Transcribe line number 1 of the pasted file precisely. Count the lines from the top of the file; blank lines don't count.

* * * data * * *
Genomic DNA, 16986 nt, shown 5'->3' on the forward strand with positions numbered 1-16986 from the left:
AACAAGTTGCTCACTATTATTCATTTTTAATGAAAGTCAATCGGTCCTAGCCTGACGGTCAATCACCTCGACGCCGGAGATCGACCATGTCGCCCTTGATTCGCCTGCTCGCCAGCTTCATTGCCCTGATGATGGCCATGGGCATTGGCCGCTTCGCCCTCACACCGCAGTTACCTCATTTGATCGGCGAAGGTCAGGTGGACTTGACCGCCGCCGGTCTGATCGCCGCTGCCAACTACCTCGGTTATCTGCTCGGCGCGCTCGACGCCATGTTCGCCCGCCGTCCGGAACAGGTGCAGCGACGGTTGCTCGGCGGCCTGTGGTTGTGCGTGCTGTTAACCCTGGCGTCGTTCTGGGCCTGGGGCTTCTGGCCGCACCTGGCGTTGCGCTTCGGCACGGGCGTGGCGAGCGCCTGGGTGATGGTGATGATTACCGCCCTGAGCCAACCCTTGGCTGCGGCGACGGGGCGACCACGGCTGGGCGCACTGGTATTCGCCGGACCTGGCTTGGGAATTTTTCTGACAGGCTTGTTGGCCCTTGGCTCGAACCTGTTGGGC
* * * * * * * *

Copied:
Genomic DNA, 16986 nt, shown 5'->3' on the forward strand with positions numbered 1-16986 from the left: